Uttarakhand tunnel rescue: After 422 anxious hours, families rejoice
As the quaint mountain town of Kotdwar in Uttarakhand was lighting up on Diwali day, Jaimal Singh Negi’s life descended into darkness.
As the quaint mountain town of Kotdwar in Uttarakhand was lighting up on Diwali day, Jaimal Singh Negi’s life descended into darkness. That afternoon, he received a call that said his vivacious younger brother, Gabbar Singh Negi, was trapped alongside 40 other men inside an under-construction tunnel in Silkyara. Distraught, the 63-year-old rushed to the open tunnel face. As night fell on the Himalayas that evening, and hulking excavators roared up the slope to break through the wall of rocks, debris and mud that blocked the men, Jaimal steeled himself, hoping against hope.
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He’d need that conviction; Over the next 422 hours, through the peaks and troughs of the painstaking operation, as the rescuers repeatedly found their hopes dashed by failing machines or falling mounds of debris, Jaimal never left the hillside. “I spent all my time, day and night, outside the tunnel, hoping for my brother to come out,” he said.
At 8.30pm on Tuesday, his faith paid off as rescuers pulled out Gabbar and all 40 of his fellow workers through a steel chute that cut through the rock face. He was shaken, but unhurt and in high spirits, happy at the glimpse of the twinkling night sky after 17 days. “It’s like a Diwali for us today. I have finally been able to see him,” Jaimal said, his voice choked with emotion.
Scenes of jubilation played out at the mouth of the tunnel on Tuesday evening as drained relatives of the trapped workers beamed, hugging their loved ones as they were wheeled out. The rescued men were welcomed as heroes with wild cheers and marigold garlands, as officials greeted them after 422 harrowing hours spent inside the tunnel. “Finally, God heard us,” said Sunil, a resident of Jharkhand.
The 51-year-old Gabbar was the foreman of the 41-member construction team that found their egress blocked by a sudden collapse of the tunnel at 5.30am on November 12. Even as frenetic rescue operations commenced outside, Gabbar realised the importance of keeping the morale high in the team. He used his two-decade-long experience in construction, rescue officials said, to call for calm and keep everyone’s confidence high – even when rescue operations faltered.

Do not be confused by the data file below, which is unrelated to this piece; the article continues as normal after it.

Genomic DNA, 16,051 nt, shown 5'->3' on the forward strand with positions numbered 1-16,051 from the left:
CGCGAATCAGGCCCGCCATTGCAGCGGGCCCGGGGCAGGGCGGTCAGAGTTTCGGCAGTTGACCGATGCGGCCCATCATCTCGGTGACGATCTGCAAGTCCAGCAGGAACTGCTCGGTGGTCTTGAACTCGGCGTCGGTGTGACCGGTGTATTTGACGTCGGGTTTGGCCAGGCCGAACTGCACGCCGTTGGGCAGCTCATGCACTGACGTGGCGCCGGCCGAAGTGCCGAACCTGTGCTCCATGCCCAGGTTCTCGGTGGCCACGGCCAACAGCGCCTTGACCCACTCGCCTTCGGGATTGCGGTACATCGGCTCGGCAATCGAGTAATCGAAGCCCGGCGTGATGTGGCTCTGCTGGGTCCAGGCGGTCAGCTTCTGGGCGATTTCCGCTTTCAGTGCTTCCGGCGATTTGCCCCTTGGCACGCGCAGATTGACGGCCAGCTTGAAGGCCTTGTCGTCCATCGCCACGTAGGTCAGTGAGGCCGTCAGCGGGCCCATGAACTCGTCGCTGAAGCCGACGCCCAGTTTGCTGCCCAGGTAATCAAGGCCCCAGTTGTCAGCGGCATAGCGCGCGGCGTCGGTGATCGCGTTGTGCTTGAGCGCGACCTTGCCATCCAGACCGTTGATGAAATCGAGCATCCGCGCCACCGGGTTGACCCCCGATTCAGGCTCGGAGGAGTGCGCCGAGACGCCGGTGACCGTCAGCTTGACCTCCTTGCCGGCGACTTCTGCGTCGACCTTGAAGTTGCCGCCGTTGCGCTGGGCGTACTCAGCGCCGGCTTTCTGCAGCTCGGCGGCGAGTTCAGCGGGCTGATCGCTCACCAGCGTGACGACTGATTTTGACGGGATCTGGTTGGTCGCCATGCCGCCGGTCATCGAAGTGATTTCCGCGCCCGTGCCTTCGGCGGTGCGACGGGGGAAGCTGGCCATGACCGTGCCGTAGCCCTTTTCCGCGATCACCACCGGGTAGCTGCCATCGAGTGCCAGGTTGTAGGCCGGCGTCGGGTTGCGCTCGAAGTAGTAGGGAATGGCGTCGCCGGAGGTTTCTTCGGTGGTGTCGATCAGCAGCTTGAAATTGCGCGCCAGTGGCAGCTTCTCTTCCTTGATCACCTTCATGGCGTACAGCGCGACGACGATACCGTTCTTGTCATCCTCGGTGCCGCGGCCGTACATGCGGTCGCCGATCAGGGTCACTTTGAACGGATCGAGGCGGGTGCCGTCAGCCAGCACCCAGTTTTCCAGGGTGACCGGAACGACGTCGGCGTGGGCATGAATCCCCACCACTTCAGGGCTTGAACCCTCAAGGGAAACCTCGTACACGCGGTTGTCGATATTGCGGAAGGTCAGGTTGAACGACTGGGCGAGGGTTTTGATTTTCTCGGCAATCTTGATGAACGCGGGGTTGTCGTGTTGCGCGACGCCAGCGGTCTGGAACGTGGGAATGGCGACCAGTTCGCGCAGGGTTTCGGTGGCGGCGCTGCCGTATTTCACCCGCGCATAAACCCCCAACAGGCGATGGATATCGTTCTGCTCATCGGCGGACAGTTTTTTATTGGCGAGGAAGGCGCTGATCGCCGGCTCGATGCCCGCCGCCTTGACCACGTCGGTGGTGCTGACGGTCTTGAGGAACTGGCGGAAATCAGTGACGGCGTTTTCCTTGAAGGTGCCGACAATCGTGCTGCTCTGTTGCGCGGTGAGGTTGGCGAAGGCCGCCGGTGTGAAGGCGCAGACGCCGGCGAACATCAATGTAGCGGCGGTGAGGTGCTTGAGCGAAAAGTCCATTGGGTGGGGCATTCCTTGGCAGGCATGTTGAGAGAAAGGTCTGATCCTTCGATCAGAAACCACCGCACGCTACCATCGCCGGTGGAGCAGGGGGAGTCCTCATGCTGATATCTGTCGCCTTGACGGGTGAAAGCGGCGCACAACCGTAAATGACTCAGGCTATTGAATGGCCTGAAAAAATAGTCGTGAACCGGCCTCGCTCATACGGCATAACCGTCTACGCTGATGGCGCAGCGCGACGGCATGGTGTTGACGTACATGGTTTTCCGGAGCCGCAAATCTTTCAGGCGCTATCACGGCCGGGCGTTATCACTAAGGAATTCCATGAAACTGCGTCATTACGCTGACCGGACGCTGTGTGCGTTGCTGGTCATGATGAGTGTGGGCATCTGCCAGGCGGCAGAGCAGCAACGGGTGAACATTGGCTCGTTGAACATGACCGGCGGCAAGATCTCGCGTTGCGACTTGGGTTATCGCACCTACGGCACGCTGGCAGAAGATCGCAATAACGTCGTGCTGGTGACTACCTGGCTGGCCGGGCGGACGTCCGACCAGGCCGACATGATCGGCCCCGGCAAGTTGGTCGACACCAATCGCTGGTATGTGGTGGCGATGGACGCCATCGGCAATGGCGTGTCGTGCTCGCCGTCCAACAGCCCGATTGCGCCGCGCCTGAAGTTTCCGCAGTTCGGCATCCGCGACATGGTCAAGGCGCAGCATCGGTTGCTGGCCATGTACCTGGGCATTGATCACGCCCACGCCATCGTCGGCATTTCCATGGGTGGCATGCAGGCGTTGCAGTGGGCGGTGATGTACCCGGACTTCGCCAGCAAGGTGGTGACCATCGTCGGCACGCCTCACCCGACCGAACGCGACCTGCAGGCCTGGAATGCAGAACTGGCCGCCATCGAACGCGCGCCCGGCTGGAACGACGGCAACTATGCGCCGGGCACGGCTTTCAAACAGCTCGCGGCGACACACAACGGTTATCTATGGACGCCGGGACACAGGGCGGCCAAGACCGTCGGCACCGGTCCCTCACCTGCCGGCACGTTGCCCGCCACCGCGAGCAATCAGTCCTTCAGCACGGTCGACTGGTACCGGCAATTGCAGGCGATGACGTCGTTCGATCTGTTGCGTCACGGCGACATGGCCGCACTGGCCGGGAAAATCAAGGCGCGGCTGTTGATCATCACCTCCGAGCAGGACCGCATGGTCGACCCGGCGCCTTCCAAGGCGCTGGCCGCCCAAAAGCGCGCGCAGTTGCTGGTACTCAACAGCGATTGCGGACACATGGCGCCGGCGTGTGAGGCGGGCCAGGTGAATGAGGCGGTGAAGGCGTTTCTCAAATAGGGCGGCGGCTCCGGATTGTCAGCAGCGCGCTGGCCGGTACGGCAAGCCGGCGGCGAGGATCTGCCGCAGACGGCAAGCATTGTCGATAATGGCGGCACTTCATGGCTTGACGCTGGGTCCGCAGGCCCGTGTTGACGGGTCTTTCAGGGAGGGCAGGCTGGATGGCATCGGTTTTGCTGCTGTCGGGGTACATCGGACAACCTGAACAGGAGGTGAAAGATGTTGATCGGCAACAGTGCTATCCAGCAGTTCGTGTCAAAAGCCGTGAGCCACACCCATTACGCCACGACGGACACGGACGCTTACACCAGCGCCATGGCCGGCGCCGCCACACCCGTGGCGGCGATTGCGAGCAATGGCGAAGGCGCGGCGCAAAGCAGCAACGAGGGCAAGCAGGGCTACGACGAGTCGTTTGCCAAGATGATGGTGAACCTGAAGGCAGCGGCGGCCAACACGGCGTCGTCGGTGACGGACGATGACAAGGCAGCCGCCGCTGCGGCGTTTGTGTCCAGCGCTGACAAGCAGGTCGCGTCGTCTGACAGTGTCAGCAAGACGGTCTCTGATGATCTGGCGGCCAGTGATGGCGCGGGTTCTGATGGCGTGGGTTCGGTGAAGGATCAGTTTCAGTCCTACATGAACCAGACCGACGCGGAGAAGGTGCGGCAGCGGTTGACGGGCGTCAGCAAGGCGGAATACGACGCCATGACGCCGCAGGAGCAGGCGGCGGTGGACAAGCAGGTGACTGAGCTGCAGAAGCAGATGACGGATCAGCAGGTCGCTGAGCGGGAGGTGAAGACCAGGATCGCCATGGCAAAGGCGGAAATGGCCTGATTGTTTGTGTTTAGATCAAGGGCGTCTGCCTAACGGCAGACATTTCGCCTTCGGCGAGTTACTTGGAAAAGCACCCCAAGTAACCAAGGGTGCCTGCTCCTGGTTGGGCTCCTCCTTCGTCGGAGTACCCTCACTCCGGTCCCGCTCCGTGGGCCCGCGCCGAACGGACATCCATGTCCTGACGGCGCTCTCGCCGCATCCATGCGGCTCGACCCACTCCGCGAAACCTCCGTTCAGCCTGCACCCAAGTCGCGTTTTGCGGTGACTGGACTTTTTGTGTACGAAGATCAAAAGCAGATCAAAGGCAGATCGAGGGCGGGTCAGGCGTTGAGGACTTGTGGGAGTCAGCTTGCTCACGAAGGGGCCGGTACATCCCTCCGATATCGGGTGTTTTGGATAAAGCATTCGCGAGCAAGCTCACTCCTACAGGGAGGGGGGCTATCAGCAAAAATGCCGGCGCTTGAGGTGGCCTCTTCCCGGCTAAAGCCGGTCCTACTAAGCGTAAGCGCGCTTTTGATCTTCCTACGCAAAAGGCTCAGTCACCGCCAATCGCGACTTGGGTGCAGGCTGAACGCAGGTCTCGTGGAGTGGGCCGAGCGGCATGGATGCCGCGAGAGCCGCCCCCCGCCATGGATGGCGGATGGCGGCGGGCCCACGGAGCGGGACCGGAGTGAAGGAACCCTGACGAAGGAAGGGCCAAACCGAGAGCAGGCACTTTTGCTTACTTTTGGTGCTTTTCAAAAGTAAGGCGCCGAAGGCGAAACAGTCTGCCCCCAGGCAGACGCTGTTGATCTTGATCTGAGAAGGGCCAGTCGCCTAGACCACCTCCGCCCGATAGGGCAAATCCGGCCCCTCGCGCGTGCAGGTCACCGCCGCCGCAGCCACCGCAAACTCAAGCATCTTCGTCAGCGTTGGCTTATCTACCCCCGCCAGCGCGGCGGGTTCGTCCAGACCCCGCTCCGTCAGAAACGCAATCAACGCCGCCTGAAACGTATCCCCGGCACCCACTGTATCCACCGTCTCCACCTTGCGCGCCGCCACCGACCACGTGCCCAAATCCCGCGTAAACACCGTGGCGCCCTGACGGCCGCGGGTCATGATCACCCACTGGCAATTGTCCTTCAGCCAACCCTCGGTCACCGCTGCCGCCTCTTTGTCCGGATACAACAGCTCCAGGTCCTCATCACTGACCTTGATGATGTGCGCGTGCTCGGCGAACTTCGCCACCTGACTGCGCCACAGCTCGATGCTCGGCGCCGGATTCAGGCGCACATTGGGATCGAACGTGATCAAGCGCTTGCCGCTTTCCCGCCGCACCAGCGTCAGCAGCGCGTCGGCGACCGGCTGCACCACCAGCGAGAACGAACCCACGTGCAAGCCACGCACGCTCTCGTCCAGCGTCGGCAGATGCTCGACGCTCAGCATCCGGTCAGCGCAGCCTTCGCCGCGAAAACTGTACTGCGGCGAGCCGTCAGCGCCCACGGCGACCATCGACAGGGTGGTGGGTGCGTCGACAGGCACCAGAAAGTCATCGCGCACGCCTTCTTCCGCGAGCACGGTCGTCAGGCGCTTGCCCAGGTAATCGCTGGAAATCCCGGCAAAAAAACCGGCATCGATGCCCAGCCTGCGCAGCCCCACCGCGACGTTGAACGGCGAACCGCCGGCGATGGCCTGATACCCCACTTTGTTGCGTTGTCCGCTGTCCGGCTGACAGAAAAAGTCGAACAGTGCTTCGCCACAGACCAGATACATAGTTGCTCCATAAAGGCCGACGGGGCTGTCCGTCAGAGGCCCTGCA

That sliver of cheer helped many of his fellow workers survive the anxious 17 days inside the tunnel as rescuers struggled to make headway through the inclement terrain. Manpreet Lal, for example, told his father Chaudhary Lal that the company of fellow workers and Gabbar’s leadership helped him brave the ordeal. “It was a dark place and we were not able to sleep at night. We were constantly talking to each other,” Lal told his father.
To keep the morale high, Gabbar even promised his fellow workers that he would be the last to come out of the tunnel, said Negi. “He was last to come out. Even when he came out, he was smiling,” said Negi, while travelling with him in the ambulance.
Chaudhary, a resident of Lakhimpur Kheri in Uttar Pradesh, said spoke to his son twice in the last two weeks. “He is out finally…The mountain finally opened its lap today to let my son and others out. I have brought clothes for him, I want to see him in washed clothes,” he said. Chaudhary has lost his elder son in 2022 in an accident at a construction site in Mumbai.
Among the 41 workers were 15 from Jharkhand, eight from Uttar Pradesh, five each from Bihar and Odisha, three from West Bengal, two each from Assam and Uttarakhand and one from Himachal Pradesh.As the rescue appeared imminent earlier in the day, families in Silkyara were allowed inside the tunnel with their belongings – so that they could travel with their loved ones to the medical centre.
Moments after he came out of the tunnel, labourer Bisweswar Nayak of Odisha spoke to his wife Sukanti and mother over video, waving at them. “I am all fine. I am now going to the hospital and will speak to you tomorrow morning,” he said. Father to twin daughters, the 38-year-old has worked as a labourer in tunnel construction for 22 years.
In Kuldiha village of Mayurbhanj district, 25-year-old Raju Nayak’s grandmother broke down after seeing her grandson on video. “Once he comes back home, I will not allow him to go anywhere. We had stopped cooking ever since he was trapped. I want to see him as soon as possible,” she said.
Though elated, many families said the anguish of the past two weeks had scarred them – enough to ask their loved ones to never return to a tunnel site again.
“I had been asking Gabbar to leave this work of tunnel construction. He would say life is anyway risky and never pay heed to me. After this incident, I would once again try to convince him. Hopefully, he listens to me now,” said Jaimal.
Chaudhary was more determined. “I come from a very poor background and to reach here, I took a loan of ₹9,000 on my wife’s jewellery. I know our family’s total dependence on Manjeet but I can’t allow him to work in tunnel construction anymore,” he said. “If anything happens to him, I won’t survive.”